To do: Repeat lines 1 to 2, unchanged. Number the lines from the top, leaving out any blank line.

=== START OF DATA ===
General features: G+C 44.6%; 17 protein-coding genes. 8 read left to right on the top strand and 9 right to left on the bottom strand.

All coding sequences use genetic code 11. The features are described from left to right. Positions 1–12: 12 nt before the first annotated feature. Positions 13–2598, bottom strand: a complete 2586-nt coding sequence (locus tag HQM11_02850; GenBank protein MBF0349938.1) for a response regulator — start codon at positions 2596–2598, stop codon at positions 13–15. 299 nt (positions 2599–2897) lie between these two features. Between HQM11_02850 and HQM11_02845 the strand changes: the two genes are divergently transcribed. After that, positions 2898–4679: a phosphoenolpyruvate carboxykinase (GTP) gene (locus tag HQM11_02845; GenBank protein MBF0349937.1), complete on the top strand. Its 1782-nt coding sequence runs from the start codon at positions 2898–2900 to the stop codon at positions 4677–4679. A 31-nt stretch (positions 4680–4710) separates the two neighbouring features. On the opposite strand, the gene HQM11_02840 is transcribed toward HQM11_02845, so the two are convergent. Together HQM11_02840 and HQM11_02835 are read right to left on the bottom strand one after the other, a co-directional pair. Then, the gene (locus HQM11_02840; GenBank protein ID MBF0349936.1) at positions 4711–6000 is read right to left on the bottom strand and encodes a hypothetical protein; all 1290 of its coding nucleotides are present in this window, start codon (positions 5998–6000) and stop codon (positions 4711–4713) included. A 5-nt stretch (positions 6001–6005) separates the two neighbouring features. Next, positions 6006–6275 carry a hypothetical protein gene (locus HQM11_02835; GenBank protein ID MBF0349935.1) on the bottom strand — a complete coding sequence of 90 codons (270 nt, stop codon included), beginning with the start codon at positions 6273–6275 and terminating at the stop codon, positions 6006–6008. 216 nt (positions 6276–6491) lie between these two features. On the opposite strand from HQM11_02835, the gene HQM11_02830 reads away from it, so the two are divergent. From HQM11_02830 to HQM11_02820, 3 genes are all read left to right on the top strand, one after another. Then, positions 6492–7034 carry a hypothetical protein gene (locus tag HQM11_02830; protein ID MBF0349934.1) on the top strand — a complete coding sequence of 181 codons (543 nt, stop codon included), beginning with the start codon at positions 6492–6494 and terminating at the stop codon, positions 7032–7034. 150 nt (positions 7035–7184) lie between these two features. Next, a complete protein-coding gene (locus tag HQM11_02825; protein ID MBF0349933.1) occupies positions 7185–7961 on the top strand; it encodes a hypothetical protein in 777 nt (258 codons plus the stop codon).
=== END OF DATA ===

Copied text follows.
General features: G+C 44.6%; 17 protein-coding genes. 8 read left to right on the top strand and 9 right to left on the bottom strand.

All coding sequences use genetic code 11. The features are described from left to right. Positions 1–12: 12 nt before the first annotated feature. Positions 13–2598, bottom strand: a complete 2586-nt coding sequence (locus tag HQM11_02850; GenBank protein MBF0349938.1) for a response regulator — start codon at positions 2596–2598, stop codon at positions 13–15. 299 nt (positions 2599–2897) lie between these two features. Between HQM11_02850 and HQM11_02845 the strand changes: the two genes are divergently transcribed. After that, positions 2898–4679: a phosphoenolpyruvate carboxykinase (GTP) gene (locus tag HQM11_02845; GenBank protein MBF0349937.1), complete on the top strand. Its 1782-nt coding sequence runs from the start codon at positions 2898–2900 to the stop codon at positions 4677–4679. A 31-nt stretch (positions 4680–4710) separates the two neighbouring features. On the opposite strand, the gene HQM11_02840 is transcribed toward HQM11_02845, so the two are convergent. Together HQM11_02840 and HQM11_02835 are read right to left on the bottom strand one after the other, a co-directional pair. Then, the gene (locus HQM11_02840; GenBank protein ID MBF0349936.1) at positions 4711–6000 is read right to left on the bottom strand and encodes a hypothetical protein; all 1290 of its coding nucleotides are present in this window, start codon (positions 5998–6000) and stop codon (positions 4711–4713) included. A 5-nt stretch (positions 6001–6005) separates the two neighbouring features. Next, positions 6006–6275 carry a hypothetical protein gene (locus HQM11_02835; GenBank protein ID MBF0349935.1) on the bottom strand — a complete coding sequence of 90 codons (270 nt, stop codon included), beginning with the start codon at positions 6273–6275 and terminating at the stop codon, positions 6006–6008. 216 nt (positions 6276–6491) lie between these two features. On the opposite strand from HQM11_02835, the gene HQM11_02830 reads away from it, so the two are divergent. From HQM11_02830 to HQM11_02820, 3 genes are all read left to right on the top strand, one after another. Then, positions 6492–7034 carry a hypothetical protein gene (locus tag HQM11_02830; protein ID MBF0349934.1) on the top strand — a complete coding sequence of 181 codons (543 nt, stop codon included), beginning with the start codon at positions 6492–6494 and terminating at the stop codon, positions 7032–7034. 150 nt (positions 7035–7184) lie between these two features. Next, a complete protein-coding gene (locus tag HQM11_02825; protein ID MBF0349933.1) occupies positions 7185–7961 on the top strand; it encodes a hypothetical protein in 777 nt (258 codons plus the stop codon).